While publishers may still be struggling to establish sustainable business models to support themselves, the content they create can have a remarkable impact on public discourse in this country and elsewhere. That’s true even for content from small publishers, according to a new study published in Science.
The study, led by Harvard professor Gary King, set out to quantify the impact of news media on public life by tracking the volume and quality of sentiment on social media. To help control for audience exposure, the researchers collaborated with an alliance of independent news outlets, the Media Consortium, originally focusing on a small group of participants before expanding the study.
Overall, the researchers worked with 48 news outlets, 60% recruited through the consortium, who agreed to publish pieces addressing the same policy areas at the same time, in subjects they normally address, such as immigration, abortion and climate change.
The publishers, with a median audience of 50,000 subscribers, agreed to subjects and schedule, but retained total control of what was published.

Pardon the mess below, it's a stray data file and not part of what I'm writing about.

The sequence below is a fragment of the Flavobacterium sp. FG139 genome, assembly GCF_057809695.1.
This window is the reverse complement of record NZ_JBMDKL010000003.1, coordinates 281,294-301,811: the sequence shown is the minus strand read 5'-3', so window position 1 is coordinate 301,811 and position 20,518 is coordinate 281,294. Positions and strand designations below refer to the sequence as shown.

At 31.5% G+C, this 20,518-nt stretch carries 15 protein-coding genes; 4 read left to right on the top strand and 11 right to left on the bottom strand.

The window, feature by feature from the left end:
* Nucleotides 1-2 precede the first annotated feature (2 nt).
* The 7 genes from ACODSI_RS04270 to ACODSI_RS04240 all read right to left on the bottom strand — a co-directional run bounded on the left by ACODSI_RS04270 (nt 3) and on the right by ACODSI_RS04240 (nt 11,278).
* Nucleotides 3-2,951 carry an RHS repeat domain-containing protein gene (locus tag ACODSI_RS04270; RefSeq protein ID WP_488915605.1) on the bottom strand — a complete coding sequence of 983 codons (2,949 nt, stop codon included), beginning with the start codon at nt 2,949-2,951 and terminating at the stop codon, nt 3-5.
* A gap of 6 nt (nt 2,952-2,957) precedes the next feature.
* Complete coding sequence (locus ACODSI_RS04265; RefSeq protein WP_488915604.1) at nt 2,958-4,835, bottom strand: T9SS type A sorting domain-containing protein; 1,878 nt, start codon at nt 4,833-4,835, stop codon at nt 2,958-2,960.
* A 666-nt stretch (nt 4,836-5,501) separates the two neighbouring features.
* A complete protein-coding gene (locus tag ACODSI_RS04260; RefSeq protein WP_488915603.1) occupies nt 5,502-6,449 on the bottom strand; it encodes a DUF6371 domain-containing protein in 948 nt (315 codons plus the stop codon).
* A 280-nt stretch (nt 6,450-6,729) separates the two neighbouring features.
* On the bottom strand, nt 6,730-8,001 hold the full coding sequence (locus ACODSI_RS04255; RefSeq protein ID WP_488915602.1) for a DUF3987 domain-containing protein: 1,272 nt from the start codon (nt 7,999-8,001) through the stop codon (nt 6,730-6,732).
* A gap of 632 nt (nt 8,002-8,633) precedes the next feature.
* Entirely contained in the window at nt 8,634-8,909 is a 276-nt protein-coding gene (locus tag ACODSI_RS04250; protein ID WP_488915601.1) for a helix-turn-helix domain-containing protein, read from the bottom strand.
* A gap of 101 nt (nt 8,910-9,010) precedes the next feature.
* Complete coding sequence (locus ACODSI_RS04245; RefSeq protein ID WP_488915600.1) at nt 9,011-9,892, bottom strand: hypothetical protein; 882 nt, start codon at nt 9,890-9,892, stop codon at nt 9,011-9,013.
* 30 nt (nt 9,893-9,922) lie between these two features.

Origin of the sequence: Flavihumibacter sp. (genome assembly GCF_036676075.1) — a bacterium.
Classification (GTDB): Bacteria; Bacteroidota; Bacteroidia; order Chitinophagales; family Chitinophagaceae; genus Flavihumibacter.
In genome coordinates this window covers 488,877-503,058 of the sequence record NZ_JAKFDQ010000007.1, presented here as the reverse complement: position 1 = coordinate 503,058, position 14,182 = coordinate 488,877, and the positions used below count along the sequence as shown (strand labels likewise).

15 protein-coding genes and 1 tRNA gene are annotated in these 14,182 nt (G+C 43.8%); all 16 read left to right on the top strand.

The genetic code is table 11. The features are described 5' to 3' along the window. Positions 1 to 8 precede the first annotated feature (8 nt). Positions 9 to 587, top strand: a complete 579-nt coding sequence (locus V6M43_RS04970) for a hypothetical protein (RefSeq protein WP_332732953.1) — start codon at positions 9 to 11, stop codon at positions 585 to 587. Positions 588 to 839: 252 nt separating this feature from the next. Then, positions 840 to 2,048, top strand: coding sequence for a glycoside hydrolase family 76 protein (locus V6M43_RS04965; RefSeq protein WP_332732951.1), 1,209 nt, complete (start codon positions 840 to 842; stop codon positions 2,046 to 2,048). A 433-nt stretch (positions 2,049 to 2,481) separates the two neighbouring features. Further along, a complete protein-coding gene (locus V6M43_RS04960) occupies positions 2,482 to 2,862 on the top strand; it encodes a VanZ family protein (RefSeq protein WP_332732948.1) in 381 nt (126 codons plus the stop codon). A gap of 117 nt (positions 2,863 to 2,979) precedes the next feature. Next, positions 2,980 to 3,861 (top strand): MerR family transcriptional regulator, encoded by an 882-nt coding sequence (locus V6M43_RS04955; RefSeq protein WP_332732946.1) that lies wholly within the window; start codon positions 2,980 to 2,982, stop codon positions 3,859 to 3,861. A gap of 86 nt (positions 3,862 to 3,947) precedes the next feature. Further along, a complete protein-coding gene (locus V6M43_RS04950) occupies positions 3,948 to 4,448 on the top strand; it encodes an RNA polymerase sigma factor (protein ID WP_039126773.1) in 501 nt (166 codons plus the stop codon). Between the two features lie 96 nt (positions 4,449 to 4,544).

After 35 experimental runs, the study analyzed Twitter activity around the subjects before and after the coverage. Among other findings, they discovered just a few small news outlets covering a particular subject with policy implications caused the volume of discourse on social media about the same subject to spike by 19% over the average daily volume the following day.
That increased to 63% over the course of a week.
The findings are encouraging, in part because they suggest small publishers can still cut through the noise despite their size. In fact, the study found that smaller, independent news outlets may have a special advantage over bigger peers.
Their audiences – while smaller – also tend to be more committed and engaged with the subjects they report on — and more likely to share it aggressively.